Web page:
He talked to us kids at length about every idea. At first I joined in his excitement but never knew what to say when his enthusiasm soured, which it invariably did. Secretly, I began to doubt him. It’s all bullshit, I thought. Nothing will ever get done. Not all his ideas were bad, but he was the kind of man who spent more time designing the business card than the business plan. The irony was, he was a natural problem solver, loved tools, knew how to use them, and got a lot of satisfaction out of being helpful. But owning a hardware store wouldn’t have been grand enough for him. More than being wealthy, he wanted to be recognized. He wanted to walk into a restaurant and have people whisper, “That’s Don Belth.”

Presentation was everything to the Old Man. A handshake could reveal someone’s confidence, eye contact was an indication of sincerity, and meticulous grooming and proper attire spoke to one’s taste (when I chewed my nails he’d threaten to paint them red). Yet few things mattered more to him than the ability to speak and write the English language with clarity if not panache. He encouraged us to write, not poetry or fiction, but essays. After my parents got divorced we visited Dad each weekend in Manhattan and he made us write him an essay to be turned in when we arrived. I always wrote mine in a hurry on the train, knowing full well I’d get a lecture. I don’t remember anything I wrote, but I can still see the view out of the Metro-North train as it passed through the bombed-out neighborhood just south of Yankee Stadium. Scrawled in graffiti on a tattered white billboard alongside the tracks were the words: Don’t Get Mad, Get Even.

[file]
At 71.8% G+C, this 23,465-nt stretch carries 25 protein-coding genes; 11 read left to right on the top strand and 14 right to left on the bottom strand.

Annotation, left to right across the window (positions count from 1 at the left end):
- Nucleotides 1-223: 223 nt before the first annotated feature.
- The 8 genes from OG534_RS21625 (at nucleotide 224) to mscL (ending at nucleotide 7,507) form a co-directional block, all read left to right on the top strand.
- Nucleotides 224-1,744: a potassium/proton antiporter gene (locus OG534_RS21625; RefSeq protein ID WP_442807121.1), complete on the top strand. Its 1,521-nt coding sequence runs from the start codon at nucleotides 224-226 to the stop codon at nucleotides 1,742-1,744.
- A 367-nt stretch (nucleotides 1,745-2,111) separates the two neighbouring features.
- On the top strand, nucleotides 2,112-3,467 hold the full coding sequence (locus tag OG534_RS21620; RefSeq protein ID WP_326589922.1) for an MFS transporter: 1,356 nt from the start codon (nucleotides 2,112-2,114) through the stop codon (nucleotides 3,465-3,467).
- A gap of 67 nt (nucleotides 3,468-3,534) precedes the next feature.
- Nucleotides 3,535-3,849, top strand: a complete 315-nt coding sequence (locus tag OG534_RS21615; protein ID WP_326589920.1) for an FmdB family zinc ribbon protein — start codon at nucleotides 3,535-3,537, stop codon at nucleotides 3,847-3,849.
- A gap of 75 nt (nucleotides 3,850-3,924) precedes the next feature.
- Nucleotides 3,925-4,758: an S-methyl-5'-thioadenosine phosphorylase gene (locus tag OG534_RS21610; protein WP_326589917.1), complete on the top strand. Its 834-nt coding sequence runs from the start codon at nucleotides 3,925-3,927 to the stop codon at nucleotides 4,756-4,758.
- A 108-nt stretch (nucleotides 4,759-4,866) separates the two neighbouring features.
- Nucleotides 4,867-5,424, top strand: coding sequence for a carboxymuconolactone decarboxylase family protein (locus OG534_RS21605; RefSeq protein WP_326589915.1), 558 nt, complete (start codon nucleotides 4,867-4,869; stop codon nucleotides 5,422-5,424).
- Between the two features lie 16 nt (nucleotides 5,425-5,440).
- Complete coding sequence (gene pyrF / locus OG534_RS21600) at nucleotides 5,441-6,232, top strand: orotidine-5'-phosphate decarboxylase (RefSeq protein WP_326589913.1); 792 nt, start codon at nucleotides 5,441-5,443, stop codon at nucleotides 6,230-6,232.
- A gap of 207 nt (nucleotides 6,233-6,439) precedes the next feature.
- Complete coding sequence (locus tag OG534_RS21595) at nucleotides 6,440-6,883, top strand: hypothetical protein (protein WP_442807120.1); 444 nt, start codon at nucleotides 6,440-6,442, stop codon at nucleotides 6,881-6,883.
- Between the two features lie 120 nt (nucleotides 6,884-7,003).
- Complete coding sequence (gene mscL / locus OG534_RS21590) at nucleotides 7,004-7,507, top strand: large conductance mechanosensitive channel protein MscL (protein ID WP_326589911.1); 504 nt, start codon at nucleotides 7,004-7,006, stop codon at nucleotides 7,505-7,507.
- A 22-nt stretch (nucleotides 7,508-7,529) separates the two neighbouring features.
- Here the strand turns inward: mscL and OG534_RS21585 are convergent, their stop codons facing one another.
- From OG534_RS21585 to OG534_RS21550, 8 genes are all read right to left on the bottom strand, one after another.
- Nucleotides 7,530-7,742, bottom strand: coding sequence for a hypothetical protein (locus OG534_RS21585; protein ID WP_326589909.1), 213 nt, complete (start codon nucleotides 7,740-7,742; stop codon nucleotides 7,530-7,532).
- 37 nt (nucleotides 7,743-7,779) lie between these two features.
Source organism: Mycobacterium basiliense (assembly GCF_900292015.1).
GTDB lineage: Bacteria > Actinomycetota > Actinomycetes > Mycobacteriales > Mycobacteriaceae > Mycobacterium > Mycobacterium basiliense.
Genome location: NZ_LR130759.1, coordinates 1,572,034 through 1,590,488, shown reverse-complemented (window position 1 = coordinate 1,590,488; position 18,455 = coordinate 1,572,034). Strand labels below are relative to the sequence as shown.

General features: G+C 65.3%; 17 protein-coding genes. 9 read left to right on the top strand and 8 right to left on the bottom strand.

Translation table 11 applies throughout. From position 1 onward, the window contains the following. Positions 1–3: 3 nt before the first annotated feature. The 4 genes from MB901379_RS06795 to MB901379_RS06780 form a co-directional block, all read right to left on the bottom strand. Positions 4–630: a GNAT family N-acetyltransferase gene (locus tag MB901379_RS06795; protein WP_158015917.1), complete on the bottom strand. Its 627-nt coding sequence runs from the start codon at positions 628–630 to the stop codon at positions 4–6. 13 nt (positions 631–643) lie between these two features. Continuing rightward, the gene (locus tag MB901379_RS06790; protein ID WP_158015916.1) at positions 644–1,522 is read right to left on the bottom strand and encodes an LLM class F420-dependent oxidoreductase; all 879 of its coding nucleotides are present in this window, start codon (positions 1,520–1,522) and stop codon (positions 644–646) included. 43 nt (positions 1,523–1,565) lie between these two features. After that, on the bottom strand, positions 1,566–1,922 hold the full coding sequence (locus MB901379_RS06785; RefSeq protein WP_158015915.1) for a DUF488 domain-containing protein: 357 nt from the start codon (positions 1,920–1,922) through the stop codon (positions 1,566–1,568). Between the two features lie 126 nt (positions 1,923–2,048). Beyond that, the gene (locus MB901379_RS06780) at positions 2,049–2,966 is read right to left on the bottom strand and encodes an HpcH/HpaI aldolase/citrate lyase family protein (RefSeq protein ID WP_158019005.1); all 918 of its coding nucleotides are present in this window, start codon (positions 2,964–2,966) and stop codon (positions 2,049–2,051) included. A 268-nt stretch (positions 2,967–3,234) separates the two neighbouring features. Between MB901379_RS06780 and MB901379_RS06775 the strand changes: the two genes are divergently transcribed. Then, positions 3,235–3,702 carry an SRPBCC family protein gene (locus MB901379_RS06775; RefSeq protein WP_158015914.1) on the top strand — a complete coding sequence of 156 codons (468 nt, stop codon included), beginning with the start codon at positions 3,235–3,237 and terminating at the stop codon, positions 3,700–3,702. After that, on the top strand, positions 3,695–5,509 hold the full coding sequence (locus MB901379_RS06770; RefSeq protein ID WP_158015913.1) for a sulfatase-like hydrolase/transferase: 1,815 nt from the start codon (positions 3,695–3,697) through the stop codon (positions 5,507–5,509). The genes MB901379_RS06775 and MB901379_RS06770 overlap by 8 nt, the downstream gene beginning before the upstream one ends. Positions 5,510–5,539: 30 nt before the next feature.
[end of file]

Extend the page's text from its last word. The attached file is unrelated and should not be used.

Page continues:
The Old Man didn’t give us toys or video games as presents, he gave us books. In my case, he gave me baseball books, including several by Roger Kahn: A Season in the Sun, The Seventh Game, and Good Enough to Dream. Dad liked Kahn, he told me, because they both cared deeply about the English language and because Kahn wrote beautifully. I didn’t read any of them, though I opened Dad’s copy of The Boys of Summer once or twice as a teenager. It was a first edition, and on the inside flap there was a picture of Kahn, a bearded man walking along a beach. Below, Kahn was quoted: “There are a plethora of books on sports. This one is not on sports but on time and what time does to all of us. King Lear is on the same subject as The Boys of Summer, and my work differs from Lear in that it isn’t as good.”